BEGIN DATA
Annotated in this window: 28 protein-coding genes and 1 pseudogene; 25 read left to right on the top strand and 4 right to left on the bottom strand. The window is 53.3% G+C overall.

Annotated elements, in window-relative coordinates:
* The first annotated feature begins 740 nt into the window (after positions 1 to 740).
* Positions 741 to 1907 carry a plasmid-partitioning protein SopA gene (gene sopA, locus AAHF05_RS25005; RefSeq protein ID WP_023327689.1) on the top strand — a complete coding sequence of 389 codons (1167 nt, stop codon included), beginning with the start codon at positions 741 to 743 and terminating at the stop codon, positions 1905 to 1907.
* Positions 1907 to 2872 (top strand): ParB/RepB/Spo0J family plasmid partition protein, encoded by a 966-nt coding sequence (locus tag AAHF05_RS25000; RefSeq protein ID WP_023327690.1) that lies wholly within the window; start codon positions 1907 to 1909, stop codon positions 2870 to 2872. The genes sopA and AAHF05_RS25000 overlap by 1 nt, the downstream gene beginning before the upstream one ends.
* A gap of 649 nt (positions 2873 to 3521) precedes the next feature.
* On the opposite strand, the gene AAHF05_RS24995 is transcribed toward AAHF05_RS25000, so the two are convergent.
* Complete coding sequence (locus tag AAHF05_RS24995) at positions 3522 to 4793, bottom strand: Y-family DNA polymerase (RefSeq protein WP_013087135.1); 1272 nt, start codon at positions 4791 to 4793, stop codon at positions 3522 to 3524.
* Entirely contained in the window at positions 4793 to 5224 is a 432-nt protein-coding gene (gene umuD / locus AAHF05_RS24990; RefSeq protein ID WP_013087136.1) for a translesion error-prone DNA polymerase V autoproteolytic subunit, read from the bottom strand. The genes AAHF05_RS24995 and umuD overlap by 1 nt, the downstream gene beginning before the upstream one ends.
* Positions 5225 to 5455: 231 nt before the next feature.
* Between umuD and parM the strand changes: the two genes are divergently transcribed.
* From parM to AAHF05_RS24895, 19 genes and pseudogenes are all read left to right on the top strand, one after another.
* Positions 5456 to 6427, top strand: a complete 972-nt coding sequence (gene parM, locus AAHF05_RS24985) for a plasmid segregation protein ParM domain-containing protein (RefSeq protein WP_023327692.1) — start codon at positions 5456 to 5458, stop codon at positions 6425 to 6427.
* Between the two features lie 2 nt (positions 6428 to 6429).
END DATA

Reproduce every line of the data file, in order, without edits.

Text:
Annotated in this window: 28 protein-coding genes and 1 pseudogene; 25 read left to right on the top strand and 4 right to left on the bottom strand. The window is 53.3% G+C overall.

Annotated elements, in window-relative coordinates:
* The first annotated feature begins 740 nt into the window (after positions 1 to 740).
* Positions 741 to 1907 carry a plasmid-partitioning protein SopA gene (gene sopA, locus AAHF05_RS25005; RefSeq protein ID WP_023327689.1) on the top strand — a complete coding sequence of 389 codons (1167 nt, stop codon included), beginning with the start codon at positions 741 to 743 and terminating at the stop codon, positions 1905 to 1907.
* Positions 1907 to 2872 (top strand): ParB/RepB/Spo0J family plasmid partition protein, encoded by a 966-nt coding sequence (locus tag AAHF05_RS25000; RefSeq protein ID WP_023327690.1) that lies wholly within the window; start codon positions 1907 to 1909, stop codon positions 2870 to 2872. The genes sopA and AAHF05_RS25000 overlap by 1 nt, the downstream gene beginning before the upstream one ends.
* A gap of 649 nt (positions 2873 to 3521) precedes the next feature.
* On the opposite strand, the gene AAHF05_RS24995 is transcribed toward AAHF05_RS25000, so the two are convergent.
* Complete coding sequence (locus tag AAHF05_RS24995) at positions 3522 to 4793, bottom strand: Y-family DNA polymerase (RefSeq protein WP_013087135.1); 1272 nt, start codon at positions 4791 to 4793, stop codon at positions 3522 to 3524.
* Entirely contained in the window at positions 4793 to 5224 is a 432-nt protein-coding gene (gene umuD / locus AAHF05_RS24990; RefSeq protein ID WP_013087136.1) for a translesion error-prone DNA polymerase V autoproteolytic subunit, read from the bottom strand. The genes AAHF05_RS24995 and umuD overlap by 1 nt, the downstream gene beginning before the upstream one ends.
* Positions 5225 to 5455: 231 nt before the next feature.
* Between umuD and parM the strand changes: the two genes are divergently transcribed.
* From parM to AAHF05_RS24895, 19 genes and pseudogenes are all read left to right on the top strand, one after another.
* Positions 5456 to 6427, top strand: a complete 972-nt coding sequence (gene parM, locus AAHF05_RS24985) for a plasmid segregation protein ParM domain-containing protein (RefSeq protein WP_023327692.1) — start codon at positions 5456 to 5458, stop codon at positions 6425 to 6427.
* Between the two features lie 2 nt (positions 6428 to 6429).